In an answer which explains how to convert a number to a list the number->list procedure is defined as follows:

(define (number->list n)
  (let loop ((n n)
             (acc '()))
    (if (< n 10)
        (cons n acc)
        (loop (quotient n 10)
              (cons (remainder n 10) acc)))))

Here a "named let" is used. I don't understand how this named let works.

I see that a loop is defined where the variable n is equal to n, and the variable acc equal to the empty list. Then if n is smaller than 10 the n is consed to the acc. Otherwise, "the loop" is applied with n equal to n/10 and acc equal to the cons of the remainder of n/10 and the previous accumulated stuff, and then calls itself.

I don't understand why loop is called loop (what is looping?), how it can automatically execute and call itself, and how it will actually add each number multiplied by its appropriate multiplier to form a number in base 10.

I hope someone can shine his or her light on the procedure and the above questions so I can better understand it. Thanks.

2 Answers 2


The basic idea behind a named let is that it allows you to create an internal function, that can call itself, and invoke it automatically. So your code is equivalent to:

(define (number->list n)
  (define (loop n acc)
    (if (< n 10)
        (cons n acc)
        (loop (quotient n 10)
              (cons (remainder n 10) acc))))
  (loop n '()))

Hopefully, that is easier for you to read and understand.

You might, then, ask why people tend to use a named let rather than defining an internal function and invoking it. It's the same rationale people have for using (unnamed) let: it turns a two-step process (define a function and invoke it) into one single, convenient form.

It's called a loop because the function calls itself in tail position. This is known as tail recursion. With tail recursion, the recursive call returns directly to your caller, so there's no need to keep the current call frame around. You can do tail recursion as many times as you like without causing a stack overflow. In that way, it works exactly like a loop.

If you'd like more information about named let and how it works, I wrote a blog post about it. (You don't need to read it to understand this answer, though. It's just there if you're curious.)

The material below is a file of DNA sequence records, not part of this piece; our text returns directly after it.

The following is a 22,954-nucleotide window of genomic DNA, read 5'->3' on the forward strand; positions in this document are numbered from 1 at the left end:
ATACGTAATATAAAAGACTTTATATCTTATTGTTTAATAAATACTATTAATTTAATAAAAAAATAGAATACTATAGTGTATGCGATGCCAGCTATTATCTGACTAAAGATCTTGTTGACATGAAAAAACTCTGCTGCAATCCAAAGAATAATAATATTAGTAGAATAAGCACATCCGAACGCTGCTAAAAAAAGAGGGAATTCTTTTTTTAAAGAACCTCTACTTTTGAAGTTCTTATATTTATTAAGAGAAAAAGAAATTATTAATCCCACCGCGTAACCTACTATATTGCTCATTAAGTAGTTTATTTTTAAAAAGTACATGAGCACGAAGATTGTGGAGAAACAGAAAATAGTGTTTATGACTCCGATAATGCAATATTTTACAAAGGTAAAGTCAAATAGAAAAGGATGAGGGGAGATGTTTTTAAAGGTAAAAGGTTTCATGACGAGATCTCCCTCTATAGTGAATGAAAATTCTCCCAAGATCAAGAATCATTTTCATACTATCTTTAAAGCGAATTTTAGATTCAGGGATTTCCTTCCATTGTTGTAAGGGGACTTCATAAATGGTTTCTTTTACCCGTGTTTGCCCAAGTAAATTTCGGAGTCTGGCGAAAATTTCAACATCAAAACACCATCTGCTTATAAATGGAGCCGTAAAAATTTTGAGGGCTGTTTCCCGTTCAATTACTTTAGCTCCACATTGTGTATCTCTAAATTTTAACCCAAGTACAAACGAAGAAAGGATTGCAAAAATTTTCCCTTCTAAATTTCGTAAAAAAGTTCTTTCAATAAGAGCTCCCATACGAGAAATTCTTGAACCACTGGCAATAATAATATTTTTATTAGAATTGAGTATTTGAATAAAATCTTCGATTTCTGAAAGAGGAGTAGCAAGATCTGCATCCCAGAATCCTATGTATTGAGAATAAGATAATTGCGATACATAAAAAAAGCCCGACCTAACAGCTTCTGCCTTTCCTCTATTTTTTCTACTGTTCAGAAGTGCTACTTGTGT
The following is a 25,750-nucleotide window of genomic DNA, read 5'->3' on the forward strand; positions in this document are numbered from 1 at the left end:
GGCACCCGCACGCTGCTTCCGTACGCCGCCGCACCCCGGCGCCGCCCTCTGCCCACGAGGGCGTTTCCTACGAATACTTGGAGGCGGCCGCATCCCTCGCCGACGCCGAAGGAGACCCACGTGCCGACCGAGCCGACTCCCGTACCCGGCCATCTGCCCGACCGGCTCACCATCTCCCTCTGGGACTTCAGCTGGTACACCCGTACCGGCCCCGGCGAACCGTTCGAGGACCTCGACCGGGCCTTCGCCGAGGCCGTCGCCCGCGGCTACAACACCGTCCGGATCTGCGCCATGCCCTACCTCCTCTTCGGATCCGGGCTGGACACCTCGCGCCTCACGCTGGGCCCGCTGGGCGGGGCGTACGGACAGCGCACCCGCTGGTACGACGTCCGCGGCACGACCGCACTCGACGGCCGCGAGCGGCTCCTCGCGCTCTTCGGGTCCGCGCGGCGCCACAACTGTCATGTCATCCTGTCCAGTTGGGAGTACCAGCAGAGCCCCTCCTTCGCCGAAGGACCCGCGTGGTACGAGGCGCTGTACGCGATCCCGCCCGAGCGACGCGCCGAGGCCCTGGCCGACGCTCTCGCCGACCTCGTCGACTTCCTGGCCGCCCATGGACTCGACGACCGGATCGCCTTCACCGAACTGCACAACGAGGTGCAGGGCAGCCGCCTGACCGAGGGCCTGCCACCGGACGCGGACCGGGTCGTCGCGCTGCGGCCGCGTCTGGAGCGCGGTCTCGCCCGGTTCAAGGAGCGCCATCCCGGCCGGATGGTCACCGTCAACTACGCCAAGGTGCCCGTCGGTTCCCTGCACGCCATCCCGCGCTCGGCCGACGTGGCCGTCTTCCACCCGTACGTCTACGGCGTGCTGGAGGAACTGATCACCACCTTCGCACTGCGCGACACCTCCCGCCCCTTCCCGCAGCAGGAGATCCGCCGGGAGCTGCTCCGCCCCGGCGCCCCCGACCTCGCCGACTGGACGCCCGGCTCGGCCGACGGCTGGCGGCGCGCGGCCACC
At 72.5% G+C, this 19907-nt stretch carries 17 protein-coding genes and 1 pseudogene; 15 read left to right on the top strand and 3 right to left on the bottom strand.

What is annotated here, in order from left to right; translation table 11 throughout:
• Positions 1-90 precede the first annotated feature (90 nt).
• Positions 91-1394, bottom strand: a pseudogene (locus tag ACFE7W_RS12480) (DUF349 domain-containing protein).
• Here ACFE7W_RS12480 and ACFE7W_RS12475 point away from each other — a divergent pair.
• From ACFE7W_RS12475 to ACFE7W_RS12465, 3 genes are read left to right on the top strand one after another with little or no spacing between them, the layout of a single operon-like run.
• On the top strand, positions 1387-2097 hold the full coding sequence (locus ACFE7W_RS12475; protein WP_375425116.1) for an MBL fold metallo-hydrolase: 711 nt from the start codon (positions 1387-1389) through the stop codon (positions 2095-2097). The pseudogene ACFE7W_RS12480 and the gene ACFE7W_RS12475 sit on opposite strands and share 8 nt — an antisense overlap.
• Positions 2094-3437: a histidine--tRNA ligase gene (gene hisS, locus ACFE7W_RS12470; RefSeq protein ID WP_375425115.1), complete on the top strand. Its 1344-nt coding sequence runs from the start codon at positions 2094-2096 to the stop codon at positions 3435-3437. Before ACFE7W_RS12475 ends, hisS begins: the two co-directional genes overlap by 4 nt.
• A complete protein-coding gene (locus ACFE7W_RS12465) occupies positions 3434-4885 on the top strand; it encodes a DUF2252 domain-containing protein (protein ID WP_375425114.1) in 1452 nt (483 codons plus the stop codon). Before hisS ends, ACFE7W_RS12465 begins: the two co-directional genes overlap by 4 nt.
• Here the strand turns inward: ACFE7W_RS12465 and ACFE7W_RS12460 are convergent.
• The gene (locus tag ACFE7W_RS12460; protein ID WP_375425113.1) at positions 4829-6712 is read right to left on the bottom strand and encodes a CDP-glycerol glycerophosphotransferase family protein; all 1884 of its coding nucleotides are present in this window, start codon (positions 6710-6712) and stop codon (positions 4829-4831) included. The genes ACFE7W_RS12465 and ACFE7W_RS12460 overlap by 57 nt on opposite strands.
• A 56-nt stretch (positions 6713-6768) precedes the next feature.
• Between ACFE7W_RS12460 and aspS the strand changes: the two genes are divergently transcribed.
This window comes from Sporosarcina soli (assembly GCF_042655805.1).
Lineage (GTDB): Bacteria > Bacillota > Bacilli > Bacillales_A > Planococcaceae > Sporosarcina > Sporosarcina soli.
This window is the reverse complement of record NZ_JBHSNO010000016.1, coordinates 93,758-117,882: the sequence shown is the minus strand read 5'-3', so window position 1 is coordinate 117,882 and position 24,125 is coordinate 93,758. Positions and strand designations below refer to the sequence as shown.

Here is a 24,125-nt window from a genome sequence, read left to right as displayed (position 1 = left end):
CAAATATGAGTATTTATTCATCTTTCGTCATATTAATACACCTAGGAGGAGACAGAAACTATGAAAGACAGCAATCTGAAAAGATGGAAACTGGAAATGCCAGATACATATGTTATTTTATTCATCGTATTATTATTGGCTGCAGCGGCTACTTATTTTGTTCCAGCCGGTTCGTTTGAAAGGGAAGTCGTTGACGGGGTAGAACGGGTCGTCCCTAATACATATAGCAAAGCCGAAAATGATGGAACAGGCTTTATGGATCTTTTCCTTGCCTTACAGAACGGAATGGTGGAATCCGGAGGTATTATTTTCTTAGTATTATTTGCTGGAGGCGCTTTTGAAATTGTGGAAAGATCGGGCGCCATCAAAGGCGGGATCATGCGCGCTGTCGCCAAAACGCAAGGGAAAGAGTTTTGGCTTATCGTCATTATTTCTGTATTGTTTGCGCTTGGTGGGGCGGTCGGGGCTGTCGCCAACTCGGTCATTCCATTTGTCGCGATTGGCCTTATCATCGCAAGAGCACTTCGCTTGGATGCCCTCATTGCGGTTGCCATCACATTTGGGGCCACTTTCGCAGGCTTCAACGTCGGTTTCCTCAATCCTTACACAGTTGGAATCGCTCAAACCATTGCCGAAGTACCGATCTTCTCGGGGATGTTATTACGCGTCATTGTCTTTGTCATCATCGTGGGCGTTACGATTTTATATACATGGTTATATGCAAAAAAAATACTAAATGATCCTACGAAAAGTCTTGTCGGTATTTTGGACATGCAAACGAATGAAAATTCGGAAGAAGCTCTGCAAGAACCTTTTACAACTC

• 1
    Thanks again. Great blog post. Commented Aug 14, 2015 at 22:09

A normal let usage can be considered an anonymous procedure call:

(let ((a 10) (b 20))
  (+ a b))

;; is the same as 
((lambda (a b)
   (+ a b))

A named let just binds that procedure to a name in the scope of the procedure so that it is equal to a single procedure letrec:

(let my-chosen-name ((n 10) (acc '()))
  (if (zero? n)
      (my-chosen-name (- n 1) (cons n acc)))) ; ==> (1 2 3 4 5 6 7 8 9 10)

;; Is the same as:
((letrec ((my-chosen-name 
          (lambda (n acc)
            (if (zero? n)
                (my-chosen-name (- n 1) (cons n acc))))))
 '()) ; ==> (1 2 3 4 5 6 7 8 9 10)

Notice that the body of the letrec just evaluates to the named procedure so that the name isn't in the environment of the first call. Thus you could do this:

(let ((loop 10))
  (let loop ((n loop))
    (if (zero? n)
        (cons n (loop (- n 1))))) ; ==> (10 9 8 7 6 5 4 3 2 1)

the procedure loop is only in the environment of the body of the inner let and does not shadow the variable loop of the outer let.

In your example, the name loop is just a name. In Scheme every loop is ultimately done with recursion, but usually the name is used when it's tail recursion and thus an iterative process.

  • 1
    I find that an explanation of named let in terms of letrec to be too unwieldly. I usually prefer to make reference to rec (from SRFI 31), which is a nicer syntactic sugar around letrec. The translation from unnamed to named let, in terms of simply adding a rec, is simple and easy to reason about. Commented Aug 9, 2015 at 22:46
  • Also, with rec, you don't need to explain the acrobatics around "notice that the body of the letrec just evaluates to the named procedure so that the name isn't in the environment of the first call". rec is easy to reason about. Just use that. :-) Commented Aug 9, 2015 at 22:49
  • @ChrisJester-Young Any of letrec, rec and named let can be used to implement the other two. letrec is the most powerful. I would rather just use lambda but then you'd have to show the warts of Scheme.
    – Sylwester
    Commented Aug 9, 2015 at 22:56
  • 1
    Scheme has warts?!! :-O I actually just explained the code in terms of an internally defined function. That is lambda without actually saying the word lambda. :-) Commented Aug 9, 2015 at 22:57
  • Anyway, yes, letrec is the most powerful of the three (since you can use it to create mutually recursive functions), but it's often overkill (syntactically speaking). In the same way, case-lambda is (syntactically) overkill when you have only one "case", and can just use lambda. (Don't laugh. In Guile, all lambdas are represented as case-lambdas behind the scenes.) Commented Aug 9, 2015 at 22:59

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